The Antique Airplane Association, a Blakesburg, Iowa-based group with a mission to "keep the antiques flying," has named its veteran executive director, Brent Taylor, its new president.
Taylor took over the leadership post Jan. 1 from his father, Robert L. Taylor, who was among the founding members of the Antique Airplane Association in 1953, and led it until his son became his successor.
Robert informed the organization’s board of directors of his plans to step aside at the board’s November 2014 meeting. He will retain the title of chairman emeritus of the Antique Airplane Association, and remain active with selected projects, Brent said in a phone interview from Blakesburg’s Antique Airfield.
The new president, a pilot and aviation mechanic, stressed the continuity theme as he discussed the organization’s future direction, noting that he had "worked there a good part of my life" and had been engaged with the group full time since 1993.
"Dad and I both live on the place," he added.
In his first week as president, Brent said he already faced a full plate of tasks ranging from preparing for the first organization functions of the year to studying a new FAA policy addressing a priority issue for the association: how the agency manages surrendered, abandoned, and historical aircraft type certificates.
For more than a decade the Antique Airplane Association and some of its individual members had challenged—and litigated—blanket refusals by the FAA to make available information critical to aircraft restorers, especially antique aircraft design drawings.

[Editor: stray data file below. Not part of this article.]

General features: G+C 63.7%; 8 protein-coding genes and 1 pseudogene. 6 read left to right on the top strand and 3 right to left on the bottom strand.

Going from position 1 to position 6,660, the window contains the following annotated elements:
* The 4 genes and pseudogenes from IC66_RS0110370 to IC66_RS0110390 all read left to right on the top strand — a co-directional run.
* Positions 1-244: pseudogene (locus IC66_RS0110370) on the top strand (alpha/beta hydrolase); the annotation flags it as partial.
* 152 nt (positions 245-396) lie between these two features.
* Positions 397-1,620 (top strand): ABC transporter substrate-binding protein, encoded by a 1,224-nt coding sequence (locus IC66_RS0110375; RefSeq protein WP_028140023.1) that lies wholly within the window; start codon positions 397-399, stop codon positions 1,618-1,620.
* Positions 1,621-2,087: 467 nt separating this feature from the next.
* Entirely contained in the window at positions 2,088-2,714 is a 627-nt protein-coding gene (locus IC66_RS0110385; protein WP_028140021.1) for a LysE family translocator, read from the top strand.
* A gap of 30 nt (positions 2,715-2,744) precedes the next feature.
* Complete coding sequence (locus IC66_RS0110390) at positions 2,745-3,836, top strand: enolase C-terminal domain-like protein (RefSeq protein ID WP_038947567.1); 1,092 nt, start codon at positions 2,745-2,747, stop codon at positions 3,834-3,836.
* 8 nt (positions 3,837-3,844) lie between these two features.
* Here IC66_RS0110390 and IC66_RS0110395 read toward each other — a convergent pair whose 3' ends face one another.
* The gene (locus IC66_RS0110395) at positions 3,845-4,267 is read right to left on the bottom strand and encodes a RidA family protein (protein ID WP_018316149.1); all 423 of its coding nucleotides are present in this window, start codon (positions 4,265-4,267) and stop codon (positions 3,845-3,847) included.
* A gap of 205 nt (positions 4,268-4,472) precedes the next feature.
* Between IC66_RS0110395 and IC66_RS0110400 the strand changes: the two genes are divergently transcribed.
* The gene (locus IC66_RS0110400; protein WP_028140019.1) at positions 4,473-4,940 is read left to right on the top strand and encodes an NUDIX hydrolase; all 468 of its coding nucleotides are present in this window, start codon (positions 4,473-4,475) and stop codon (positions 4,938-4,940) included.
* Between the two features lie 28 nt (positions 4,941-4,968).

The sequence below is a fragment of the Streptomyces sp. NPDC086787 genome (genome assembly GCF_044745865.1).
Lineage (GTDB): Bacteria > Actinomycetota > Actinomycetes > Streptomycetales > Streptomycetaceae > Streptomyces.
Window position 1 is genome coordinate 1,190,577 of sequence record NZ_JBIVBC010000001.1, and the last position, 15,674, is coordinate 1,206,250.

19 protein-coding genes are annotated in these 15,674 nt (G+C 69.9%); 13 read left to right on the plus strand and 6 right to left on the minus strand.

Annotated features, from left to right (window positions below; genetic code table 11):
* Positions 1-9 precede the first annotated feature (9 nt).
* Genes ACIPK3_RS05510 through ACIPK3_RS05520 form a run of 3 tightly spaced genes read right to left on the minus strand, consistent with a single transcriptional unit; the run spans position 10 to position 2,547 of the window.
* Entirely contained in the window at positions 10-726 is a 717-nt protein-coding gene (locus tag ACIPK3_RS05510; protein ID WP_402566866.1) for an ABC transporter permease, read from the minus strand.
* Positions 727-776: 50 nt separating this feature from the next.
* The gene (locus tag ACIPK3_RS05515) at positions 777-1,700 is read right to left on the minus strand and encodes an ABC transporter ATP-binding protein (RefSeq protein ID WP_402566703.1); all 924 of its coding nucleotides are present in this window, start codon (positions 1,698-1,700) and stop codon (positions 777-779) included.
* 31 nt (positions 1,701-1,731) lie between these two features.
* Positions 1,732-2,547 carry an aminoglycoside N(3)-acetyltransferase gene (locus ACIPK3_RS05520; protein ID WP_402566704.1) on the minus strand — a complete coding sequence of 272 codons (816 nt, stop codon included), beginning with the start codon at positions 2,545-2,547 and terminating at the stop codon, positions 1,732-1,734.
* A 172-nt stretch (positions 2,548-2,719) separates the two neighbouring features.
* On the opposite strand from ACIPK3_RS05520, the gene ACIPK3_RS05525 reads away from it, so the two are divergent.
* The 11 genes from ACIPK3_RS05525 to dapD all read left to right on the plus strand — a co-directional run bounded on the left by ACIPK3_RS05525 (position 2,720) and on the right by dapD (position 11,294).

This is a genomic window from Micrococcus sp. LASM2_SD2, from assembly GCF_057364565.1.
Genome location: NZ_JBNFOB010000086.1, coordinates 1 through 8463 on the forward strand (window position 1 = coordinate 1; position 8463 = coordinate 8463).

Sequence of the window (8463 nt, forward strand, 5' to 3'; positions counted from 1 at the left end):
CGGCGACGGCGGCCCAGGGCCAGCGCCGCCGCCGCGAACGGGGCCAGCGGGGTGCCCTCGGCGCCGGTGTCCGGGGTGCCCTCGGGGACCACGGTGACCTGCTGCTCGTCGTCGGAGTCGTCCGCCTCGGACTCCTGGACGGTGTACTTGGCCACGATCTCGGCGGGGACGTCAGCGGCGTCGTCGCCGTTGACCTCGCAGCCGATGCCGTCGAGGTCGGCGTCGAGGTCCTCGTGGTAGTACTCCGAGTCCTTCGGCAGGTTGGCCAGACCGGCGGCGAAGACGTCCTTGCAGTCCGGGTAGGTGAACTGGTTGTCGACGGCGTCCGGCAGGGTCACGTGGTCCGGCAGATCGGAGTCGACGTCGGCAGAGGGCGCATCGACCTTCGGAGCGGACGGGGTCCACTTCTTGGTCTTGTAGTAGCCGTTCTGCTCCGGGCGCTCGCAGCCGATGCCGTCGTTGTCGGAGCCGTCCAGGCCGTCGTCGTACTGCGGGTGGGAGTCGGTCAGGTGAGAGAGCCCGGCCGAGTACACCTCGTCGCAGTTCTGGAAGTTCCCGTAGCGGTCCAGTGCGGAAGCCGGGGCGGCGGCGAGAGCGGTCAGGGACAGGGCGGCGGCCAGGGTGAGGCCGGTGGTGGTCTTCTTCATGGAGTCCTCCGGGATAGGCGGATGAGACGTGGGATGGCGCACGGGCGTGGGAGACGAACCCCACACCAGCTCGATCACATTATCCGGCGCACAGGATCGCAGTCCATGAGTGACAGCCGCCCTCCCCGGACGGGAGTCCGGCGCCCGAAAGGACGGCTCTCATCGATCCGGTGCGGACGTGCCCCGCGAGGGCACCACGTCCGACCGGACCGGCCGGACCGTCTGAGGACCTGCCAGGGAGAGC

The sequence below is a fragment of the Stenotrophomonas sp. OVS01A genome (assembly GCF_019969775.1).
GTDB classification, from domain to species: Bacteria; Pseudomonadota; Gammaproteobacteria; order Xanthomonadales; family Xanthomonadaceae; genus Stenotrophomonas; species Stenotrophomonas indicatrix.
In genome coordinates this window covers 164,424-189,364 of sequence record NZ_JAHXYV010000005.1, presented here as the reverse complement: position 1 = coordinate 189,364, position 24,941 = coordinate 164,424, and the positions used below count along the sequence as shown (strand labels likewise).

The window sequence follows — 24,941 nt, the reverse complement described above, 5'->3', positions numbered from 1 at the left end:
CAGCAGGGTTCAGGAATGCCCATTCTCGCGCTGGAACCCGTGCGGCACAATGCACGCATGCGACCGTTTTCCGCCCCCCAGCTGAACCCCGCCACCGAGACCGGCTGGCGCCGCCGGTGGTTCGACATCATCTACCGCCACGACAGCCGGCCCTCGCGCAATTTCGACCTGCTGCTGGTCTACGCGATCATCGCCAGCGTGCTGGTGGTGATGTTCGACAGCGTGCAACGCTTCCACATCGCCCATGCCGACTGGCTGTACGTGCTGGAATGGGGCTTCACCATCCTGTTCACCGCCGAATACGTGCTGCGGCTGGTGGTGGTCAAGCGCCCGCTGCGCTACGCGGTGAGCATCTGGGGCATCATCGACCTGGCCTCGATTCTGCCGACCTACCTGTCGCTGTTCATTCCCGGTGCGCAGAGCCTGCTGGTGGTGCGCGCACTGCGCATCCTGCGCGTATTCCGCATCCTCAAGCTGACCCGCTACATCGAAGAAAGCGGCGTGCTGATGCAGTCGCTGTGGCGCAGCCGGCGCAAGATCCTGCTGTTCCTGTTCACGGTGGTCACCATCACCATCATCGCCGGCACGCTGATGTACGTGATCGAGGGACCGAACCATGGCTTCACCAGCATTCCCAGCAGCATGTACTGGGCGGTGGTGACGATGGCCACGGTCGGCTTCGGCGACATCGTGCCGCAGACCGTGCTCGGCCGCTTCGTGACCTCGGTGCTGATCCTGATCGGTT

The FAA issued its order, which becomes effective on Feb. 2, to comply with provisions included in the FAA Modernization and Reform Act of 2012, authorizing the release of type certificate data to third parties, and defining what must be released.
Having "taken the FAA to the woodshed" on the issue by litigating the access question under the Freedom of Information Act, he said, he had a mixed reaction, so far, to the policy based on a preliminary perusal of the 37-page document.
Also on the new president’s do-list was the development of "a couple of funding streams" for the Airpower Museum, also based at Antique Airfield. The affiliated museum, a nonprofit organization since 1965, offers displays of antique aircraft and storage of "tons of many spare engine and aircraft parts" that are available to assist association members with restorations, according to the museum’s website.
Taylor said he was working with local members on re-establishing a chapter of the Antique Airplane Association at the municipal airport in Casa Grande, Arizona, where the 57th annual Cactus Antique Fly-In will be March 6 and 7.
As an event early on the year’s calendar of aviation activities, the regional fly-in "is always a good bellwether of what’s going to happen the rest of the year," he said.
At an upcoming work day at Blakesburg, Brent expected informal discussions during an "ad hoc planning session" to help set the direction for the association, for the museum, and for the annual invitational fly-in Sept. 2 through 7 at Antique Airfield. This year’s fly-in will feature Curtiss Robin and Stinson 108 aircraft.
And always, Taylor said, challenges awaiting his attention as president would include "trying to keep the doors open, helping to serve the members better," and "keeping the wolves from the door—that being the government."